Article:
Tips for reading with children of all ages
A range of tips for reading with children of all ages
Sometimes when we are tired and burnt out it's hard to remember why reading is so important, but babies and children love books.
Ruby has spent the last 9 months carrying over to me cardboard books to read over and over again. Her current fave is ‘Where is the green sheep?’. As kids enter different stages of development, the way they enjoy books and the way they interact with reading changes. Here are some of my tips...
Tips for reading at different ages
Reading with babies (3mths to toddlers):
Books provide babies with wonderful sensory stimulation. We often think of visual and auditory but there are an incredible range of touch and feel books out there that also stimulate a baby's sense of touch and proprioception. The 'That’s not my….' are a great place to start. You can gently guide small babies' hands and as they get older they will love to reach out and touch themselves.
Start small, even if it is just a minute or two at a time. Some babies and toddlers enjoy sitting still and listening to stories. While others are curious about exploring their physical world and learning to use their bodies. Both are beneficial for baby and toddler development, so if your little one is on the go, you can still encourage them to start off sitting for small periods and then continue to read to them while they move around. They will still get all the language and social emotional development from you.
When reading, point out familiar features of the books. E.g car, house, dog, etc. This will help a baby with their speech development and vocabulary.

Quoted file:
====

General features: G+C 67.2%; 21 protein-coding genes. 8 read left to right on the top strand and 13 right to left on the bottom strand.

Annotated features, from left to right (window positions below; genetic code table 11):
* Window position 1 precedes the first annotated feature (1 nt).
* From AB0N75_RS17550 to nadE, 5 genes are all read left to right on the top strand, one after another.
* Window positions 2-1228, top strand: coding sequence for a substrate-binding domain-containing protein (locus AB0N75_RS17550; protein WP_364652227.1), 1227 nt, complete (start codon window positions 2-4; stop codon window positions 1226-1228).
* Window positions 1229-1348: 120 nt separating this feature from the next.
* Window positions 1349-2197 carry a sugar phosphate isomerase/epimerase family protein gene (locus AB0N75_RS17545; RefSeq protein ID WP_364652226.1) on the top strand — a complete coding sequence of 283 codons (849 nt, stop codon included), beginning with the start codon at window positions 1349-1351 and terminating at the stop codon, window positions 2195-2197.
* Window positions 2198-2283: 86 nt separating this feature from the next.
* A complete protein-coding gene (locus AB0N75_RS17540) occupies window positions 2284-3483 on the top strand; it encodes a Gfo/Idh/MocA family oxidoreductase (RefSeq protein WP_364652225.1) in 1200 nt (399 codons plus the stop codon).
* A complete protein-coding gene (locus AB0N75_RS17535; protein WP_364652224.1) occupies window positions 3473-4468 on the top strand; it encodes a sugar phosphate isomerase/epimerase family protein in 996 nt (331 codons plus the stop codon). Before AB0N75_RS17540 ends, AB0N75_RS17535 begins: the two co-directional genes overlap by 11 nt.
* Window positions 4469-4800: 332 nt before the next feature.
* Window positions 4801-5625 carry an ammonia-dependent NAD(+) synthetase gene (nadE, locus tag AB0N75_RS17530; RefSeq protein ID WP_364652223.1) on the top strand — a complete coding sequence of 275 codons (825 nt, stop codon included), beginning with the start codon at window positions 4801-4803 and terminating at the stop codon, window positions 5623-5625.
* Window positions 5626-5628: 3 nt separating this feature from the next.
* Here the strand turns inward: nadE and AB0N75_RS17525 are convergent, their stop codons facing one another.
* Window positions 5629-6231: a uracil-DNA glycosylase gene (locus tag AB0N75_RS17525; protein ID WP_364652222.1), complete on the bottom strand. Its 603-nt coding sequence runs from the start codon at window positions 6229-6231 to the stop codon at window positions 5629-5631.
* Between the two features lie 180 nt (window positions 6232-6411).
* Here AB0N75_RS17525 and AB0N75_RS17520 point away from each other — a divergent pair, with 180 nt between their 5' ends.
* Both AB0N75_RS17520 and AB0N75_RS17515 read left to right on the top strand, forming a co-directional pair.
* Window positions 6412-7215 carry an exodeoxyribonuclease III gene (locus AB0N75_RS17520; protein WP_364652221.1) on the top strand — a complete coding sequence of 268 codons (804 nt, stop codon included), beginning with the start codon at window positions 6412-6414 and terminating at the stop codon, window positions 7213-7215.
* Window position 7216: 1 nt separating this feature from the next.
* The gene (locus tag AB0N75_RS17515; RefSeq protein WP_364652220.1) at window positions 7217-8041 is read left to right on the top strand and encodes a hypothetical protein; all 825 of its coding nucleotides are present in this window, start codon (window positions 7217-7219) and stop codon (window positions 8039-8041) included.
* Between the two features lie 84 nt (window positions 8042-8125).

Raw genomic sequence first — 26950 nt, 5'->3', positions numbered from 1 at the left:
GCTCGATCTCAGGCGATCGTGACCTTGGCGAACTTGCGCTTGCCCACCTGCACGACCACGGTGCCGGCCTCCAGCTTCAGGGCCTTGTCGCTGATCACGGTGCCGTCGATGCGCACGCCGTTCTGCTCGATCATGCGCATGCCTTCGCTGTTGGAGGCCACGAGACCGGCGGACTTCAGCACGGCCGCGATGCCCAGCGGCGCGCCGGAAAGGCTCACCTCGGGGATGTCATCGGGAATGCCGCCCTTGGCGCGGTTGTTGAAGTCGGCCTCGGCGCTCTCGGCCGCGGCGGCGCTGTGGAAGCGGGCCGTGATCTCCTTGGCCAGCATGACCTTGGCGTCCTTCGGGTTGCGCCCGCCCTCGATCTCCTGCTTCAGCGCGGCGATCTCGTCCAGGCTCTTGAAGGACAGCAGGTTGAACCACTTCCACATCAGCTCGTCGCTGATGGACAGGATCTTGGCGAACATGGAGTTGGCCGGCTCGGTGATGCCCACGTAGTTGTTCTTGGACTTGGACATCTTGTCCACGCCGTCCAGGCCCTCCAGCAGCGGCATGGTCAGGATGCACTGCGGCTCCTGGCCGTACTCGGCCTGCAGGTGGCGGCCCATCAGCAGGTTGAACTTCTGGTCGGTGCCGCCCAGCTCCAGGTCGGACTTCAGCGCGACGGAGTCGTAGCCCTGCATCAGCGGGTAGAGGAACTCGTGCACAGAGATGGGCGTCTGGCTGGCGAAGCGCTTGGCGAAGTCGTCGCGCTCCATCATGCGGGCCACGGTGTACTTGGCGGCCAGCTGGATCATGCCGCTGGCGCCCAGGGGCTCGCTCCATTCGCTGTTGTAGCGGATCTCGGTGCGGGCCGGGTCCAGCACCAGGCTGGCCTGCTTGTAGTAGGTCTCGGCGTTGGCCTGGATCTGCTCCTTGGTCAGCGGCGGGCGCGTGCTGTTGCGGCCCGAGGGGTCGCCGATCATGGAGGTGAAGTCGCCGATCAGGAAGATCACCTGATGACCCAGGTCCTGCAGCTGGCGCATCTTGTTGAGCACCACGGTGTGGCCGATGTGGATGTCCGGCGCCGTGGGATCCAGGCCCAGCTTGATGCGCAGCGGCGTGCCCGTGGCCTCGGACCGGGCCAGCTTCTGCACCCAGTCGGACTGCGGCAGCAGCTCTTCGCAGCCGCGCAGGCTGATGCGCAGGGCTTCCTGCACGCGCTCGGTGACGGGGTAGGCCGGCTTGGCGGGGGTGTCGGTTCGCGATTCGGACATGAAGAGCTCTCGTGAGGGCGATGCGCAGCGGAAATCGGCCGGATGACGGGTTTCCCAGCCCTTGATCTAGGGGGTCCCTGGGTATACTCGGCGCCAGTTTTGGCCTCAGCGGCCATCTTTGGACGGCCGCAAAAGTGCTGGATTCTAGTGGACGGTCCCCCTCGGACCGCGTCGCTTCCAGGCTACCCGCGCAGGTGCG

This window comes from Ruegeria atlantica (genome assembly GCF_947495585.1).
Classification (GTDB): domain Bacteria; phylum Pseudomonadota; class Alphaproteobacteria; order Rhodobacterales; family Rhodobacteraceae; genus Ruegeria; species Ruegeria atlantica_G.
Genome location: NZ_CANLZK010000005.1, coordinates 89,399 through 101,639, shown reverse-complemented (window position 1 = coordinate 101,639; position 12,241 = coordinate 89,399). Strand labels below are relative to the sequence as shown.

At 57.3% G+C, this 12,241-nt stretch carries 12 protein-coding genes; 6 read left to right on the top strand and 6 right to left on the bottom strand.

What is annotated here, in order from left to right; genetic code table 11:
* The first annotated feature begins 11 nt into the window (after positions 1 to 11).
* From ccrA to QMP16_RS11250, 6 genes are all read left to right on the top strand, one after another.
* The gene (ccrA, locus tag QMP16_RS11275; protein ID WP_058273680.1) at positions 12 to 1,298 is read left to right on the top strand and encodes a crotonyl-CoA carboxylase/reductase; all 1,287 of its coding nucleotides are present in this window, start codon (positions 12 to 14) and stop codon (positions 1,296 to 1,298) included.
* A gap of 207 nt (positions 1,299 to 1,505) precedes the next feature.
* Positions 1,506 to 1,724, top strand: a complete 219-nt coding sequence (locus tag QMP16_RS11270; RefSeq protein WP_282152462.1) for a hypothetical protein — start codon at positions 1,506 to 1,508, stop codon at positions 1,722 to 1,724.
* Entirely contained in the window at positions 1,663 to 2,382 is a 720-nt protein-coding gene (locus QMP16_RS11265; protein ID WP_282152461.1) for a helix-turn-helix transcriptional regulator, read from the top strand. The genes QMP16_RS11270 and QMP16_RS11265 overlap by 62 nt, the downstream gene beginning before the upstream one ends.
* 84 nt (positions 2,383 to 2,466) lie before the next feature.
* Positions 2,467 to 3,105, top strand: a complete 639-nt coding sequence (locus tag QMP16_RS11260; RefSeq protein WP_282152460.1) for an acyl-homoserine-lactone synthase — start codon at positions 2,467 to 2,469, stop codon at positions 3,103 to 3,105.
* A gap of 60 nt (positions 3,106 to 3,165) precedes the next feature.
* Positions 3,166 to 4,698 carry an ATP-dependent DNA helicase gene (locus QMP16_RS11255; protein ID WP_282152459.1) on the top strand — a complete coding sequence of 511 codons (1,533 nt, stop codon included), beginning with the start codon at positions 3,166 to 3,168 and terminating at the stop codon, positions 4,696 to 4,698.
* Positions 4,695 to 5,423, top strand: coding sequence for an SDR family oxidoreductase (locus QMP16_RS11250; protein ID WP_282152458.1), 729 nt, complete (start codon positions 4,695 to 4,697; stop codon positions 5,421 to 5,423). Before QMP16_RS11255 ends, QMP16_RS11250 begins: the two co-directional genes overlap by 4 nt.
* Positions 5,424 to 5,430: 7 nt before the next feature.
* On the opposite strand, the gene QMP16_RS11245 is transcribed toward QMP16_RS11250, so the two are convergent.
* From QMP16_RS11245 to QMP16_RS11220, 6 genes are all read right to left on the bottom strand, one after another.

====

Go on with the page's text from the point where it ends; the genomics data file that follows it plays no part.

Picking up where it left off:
Reading with older babies and toddlers
As little ones grow, their physical skills are still developing. Encourage older babies and toddlers to turn pages (with or without help). As their speech develops, encourage them to repeat words as you point out familiar features and begin to introduce more words, animals, shapes, colours etc.
Repetition is key. Don’t worry if your toddler loves reading the same few books over and over. This is important for language development. Use your voice to make the books engaging — by fluctuating your voice as you read, you can introduce emotion and further enhance children’s social and emotional intelligence.
Finally, make it personal. Relate parts of the book to their life where possible. E.g. "Pig the pug is a dog, what’s your dogs name?" Etc. this helps them relate stories to everyday life. As they get older you can also ask more comprehension style questions e.g. "How do you think Trevor felt?" This helps toddlers to start recognising emotions in other people.
Reading with pre-schoolers:
Reading with pre-schoolers is so much fun! They can sit for longer periods of time, can answer more complex questions and are starting to naturally fill the gaps in the stories.
If you are showing them a new book, encourage them to do a picture walk first where they look through the pictures and try to come up with a possible story to match. Then as you read or at the end of the story, make time for further questioning. Try to have a little bank of questions that you ask that are open ended, you can throw in naturally (conversationally) and can be applied to lots of books such as:
- Tell me about what …. is doing?
- Why do you think this happened?
- What will happen next?
- How did this happen?
- How is …. feeling?
- Why do you think…?
- How do you know…?
Bonus tip: I found with Freddy that I had to word these in a way as if I was curious. If I was too formal in asking questions, he'd disengage a bit. However, when we were discussing it conversationally, he was very keen to share his comprehension of the story.
Encouraging reading with children:
As your child enters school, they will be taught a great range of decoding strategies for reading unfamiliar words. Encourage your little one to read out loud in a clear voice. Sometimes if they aren’t feeling confident, they tend to go quiet but praising attempts to self-correct goes a long way in fostering a love of reading in your little one.